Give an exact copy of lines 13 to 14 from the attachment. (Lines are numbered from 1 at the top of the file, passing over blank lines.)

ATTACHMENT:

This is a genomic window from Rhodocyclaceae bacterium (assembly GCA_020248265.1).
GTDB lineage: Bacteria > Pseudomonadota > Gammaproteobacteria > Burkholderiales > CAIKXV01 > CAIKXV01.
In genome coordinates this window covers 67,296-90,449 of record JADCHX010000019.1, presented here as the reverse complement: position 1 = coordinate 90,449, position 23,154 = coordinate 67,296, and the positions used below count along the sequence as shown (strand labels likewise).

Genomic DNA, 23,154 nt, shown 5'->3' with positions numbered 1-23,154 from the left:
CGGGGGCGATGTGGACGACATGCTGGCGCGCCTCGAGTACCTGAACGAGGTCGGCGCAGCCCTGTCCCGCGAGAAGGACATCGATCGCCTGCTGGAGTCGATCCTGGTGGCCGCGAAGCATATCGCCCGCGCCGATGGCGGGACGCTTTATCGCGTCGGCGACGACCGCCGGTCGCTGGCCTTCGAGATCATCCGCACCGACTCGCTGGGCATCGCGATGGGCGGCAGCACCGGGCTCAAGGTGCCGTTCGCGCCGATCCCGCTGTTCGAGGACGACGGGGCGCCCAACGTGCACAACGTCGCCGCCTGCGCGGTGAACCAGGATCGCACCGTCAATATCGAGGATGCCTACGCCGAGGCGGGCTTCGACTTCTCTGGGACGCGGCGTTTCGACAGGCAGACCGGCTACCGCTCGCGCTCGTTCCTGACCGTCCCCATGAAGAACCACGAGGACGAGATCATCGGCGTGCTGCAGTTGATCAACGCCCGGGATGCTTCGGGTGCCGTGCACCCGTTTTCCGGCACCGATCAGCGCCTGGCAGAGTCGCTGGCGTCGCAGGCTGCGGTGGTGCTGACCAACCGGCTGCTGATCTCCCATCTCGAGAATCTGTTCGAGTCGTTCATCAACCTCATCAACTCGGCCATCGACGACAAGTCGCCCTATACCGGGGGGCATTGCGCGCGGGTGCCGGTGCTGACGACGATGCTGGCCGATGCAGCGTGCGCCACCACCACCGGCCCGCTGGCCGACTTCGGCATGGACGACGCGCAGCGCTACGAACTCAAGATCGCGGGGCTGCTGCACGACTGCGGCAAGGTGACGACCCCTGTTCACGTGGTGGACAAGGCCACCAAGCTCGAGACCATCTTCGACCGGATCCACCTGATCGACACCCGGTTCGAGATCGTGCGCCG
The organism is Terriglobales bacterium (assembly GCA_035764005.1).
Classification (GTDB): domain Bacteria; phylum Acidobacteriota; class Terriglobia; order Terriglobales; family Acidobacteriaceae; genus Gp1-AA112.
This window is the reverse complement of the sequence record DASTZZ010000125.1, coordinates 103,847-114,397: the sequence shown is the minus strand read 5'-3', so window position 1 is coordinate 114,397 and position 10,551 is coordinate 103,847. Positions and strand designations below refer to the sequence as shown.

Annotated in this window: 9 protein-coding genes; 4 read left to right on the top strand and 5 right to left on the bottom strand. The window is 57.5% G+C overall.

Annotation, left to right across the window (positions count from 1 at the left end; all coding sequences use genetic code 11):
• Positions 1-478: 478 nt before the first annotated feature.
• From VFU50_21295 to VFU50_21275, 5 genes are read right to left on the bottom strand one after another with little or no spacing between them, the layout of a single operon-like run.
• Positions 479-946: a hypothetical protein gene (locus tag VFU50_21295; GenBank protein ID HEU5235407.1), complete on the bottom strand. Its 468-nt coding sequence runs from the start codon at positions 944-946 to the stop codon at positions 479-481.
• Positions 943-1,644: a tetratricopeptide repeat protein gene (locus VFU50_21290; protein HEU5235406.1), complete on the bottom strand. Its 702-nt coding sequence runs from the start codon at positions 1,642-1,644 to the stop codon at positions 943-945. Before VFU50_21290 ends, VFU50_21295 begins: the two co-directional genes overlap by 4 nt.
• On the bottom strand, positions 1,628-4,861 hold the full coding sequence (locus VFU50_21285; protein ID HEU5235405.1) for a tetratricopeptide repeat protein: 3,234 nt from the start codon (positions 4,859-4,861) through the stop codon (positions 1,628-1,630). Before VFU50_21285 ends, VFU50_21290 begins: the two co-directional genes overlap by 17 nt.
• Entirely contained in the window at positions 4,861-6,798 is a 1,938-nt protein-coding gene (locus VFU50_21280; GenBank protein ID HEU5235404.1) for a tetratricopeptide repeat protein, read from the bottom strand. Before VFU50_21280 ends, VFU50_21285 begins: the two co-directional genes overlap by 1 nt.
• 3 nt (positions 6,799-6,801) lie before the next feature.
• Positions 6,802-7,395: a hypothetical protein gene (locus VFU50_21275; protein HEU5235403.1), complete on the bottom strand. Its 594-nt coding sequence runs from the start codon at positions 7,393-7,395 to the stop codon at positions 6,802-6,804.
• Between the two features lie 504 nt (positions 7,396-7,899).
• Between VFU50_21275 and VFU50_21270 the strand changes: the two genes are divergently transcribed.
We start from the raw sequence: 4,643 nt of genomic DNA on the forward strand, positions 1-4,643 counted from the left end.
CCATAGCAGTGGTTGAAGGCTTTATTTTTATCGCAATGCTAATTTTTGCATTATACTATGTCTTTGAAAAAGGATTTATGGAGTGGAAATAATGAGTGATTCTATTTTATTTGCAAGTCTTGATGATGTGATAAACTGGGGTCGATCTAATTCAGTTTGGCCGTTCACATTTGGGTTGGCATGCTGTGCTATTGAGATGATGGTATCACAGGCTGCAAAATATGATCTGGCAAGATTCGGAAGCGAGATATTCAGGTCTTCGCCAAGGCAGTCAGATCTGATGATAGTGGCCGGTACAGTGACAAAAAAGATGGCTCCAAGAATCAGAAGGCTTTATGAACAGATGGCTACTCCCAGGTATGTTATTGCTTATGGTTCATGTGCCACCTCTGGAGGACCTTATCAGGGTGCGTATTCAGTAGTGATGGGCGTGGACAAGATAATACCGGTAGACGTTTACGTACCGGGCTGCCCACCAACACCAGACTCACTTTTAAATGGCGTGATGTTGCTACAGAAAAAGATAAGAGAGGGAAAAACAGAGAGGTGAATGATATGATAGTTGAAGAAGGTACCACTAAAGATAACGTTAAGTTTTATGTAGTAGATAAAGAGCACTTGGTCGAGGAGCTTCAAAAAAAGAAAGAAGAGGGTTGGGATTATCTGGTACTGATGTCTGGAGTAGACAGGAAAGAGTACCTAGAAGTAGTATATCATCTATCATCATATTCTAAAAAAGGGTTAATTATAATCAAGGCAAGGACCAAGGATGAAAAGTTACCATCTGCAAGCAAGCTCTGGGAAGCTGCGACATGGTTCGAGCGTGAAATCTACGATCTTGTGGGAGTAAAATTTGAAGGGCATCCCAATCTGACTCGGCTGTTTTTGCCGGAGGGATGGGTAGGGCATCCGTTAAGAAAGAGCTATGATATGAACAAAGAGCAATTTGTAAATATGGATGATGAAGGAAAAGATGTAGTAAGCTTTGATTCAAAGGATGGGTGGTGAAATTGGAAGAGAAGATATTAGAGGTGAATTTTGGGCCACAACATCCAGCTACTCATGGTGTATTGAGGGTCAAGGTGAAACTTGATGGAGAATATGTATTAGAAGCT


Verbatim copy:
• Positions 479-946: a hypothetical protein gene (locus tag VFU50_21295; GenBank protein ID HEU5235407.1), complete on the bottom strand. Its 468-nt coding sequence runs from the start codon at positions 944-946 to the stop codon at positions 479-481.
• Positions 943-1,644: a tetratricopeptide repeat protein gene (locus VFU50_21290; protein HEU5235406.1), complete on the bottom strand. Its 702-nt coding sequence runs from the start codon at positions 1,642-1,644 to the stop codon at positions 943-945. Before VFU50_21290 ends, VFU50_21295 begins: the two co-directional genes overlap by 4 nt.